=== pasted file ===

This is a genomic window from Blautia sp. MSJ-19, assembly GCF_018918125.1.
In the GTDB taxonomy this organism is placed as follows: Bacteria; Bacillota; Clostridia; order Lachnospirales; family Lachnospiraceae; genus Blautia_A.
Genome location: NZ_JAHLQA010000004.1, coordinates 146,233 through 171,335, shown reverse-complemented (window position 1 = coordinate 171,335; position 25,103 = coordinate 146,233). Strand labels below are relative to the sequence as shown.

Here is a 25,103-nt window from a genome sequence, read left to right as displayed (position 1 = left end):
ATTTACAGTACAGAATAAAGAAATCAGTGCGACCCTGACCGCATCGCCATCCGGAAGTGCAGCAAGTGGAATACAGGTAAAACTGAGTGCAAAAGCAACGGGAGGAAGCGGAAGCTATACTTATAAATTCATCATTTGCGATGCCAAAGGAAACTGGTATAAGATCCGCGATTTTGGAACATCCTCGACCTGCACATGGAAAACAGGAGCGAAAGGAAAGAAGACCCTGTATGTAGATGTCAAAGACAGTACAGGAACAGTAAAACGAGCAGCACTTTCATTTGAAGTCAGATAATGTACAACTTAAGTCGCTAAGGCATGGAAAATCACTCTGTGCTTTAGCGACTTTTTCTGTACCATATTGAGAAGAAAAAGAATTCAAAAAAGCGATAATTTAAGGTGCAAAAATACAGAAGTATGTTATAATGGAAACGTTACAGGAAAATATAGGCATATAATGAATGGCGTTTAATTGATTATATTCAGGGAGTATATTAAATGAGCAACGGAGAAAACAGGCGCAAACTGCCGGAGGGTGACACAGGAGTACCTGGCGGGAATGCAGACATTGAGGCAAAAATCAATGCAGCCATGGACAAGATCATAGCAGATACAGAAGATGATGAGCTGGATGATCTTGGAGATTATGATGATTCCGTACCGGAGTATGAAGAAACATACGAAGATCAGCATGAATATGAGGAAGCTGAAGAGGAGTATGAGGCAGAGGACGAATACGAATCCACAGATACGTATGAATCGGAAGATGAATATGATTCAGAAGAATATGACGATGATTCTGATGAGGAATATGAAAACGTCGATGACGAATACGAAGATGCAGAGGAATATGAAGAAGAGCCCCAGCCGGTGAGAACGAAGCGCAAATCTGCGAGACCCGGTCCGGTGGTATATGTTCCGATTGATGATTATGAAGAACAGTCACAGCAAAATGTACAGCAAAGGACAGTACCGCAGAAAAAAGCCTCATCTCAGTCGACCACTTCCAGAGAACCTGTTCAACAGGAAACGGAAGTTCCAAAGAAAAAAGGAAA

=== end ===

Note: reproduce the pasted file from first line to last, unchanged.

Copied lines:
This is a genomic window from Blautia sp. MSJ-19, assembly GCF_018918125.1.
In the GTDB taxonomy this organism is placed as follows: Bacteria; Bacillota; Clostridia; order Lachnospirales; family Lachnospiraceae; genus Blautia_A.
Genome location: NZ_JAHLQA010000004.1, coordinates 146,233 through 171,335, shown reverse-complemented (window position 1 = coordinate 171,335; position 25,103 = coordinate 146,233). Strand labels below are relative to the sequence as shown.

Here is a 25,103-nt window from a genome sequence, read left to right as displayed (position 1 = left end):
ATTTACAGTACAGAATAAAGAAATCAGTGCGACCCTGACCGCATCGCCATCCGGAAGTGCAGCAAGTGGAATACAGGTAAAACTGAGTGCAAAAGCAACGGGAGGAAGCGGAAGCTATACTTATAAATTCATCATTTGCGATGCCAAAGGAAACTGGTATAAGATCCGCGATTTTGGAACATCCTCGACCTGCACATGGAAAACAGGAGCGAAAGGAAAGAAGACCCTGTATGTAGATGTCAAAGACAGTACAGGAACAGTAAAACGAGCAGCACTTTCATTTGAAGTCAGATAATGTACAACTTAAGTCGCTAAGGCATGGAAAATCACTCTGTGCTTTAGCGACTTTTTCTGTACCATATTGAGAAGAAAAAGAATTCAAAAAAGCGATAATTTAAGGTGCAAAAATACAGAAGTATGTTATAATGGAAACGTTACAGGAAAATATAGGCATATAATGAATGGCGTTTAATTGATTATATTCAGGGAGTATATTAAATGAGCAACGGAGAAAACAGGCGCAAACTGCCGGAGGGTGACACAGGAGTACCTGGCGGGAATGCAGACATTGAGGCAAAAATCAATGCAGCCATGGACAAGATCATAGCAGATACAGAAGATGATGAGCTGGATGATCTTGGAGATTATGATGATTCCGTACCGGAGTATGAAGAAACATACGAAGATCAGCATGAATATGAGGAAGCTGAAGAGGAGTATGAGGCAGAGGACGAATACGAATCCACAGATACGTATGAATCGGAAGATGAATATGATTCAGAAGAATATGACGATGATTCTGATGAGGAATATGAAAACGTCGATGACGAATACGAAGATGCAGAGGAATATGAAGAAGAGCCCCAGCCGGTGAGAACGAAGCGCAAATCTGCGAGACCCGGTCCGGTGGTATATGTTCCGATTGATGATTATGAAGAACAGTCACAGCAAAATGTACAGCAAAGGACAGTACCGCAGAAAAAAGCCTCATCTCAGTCGACCACTTCCAGAGAACCTGTTCAACAGGAAACGGAAGTTCCAAAGAAAAAAGGAAA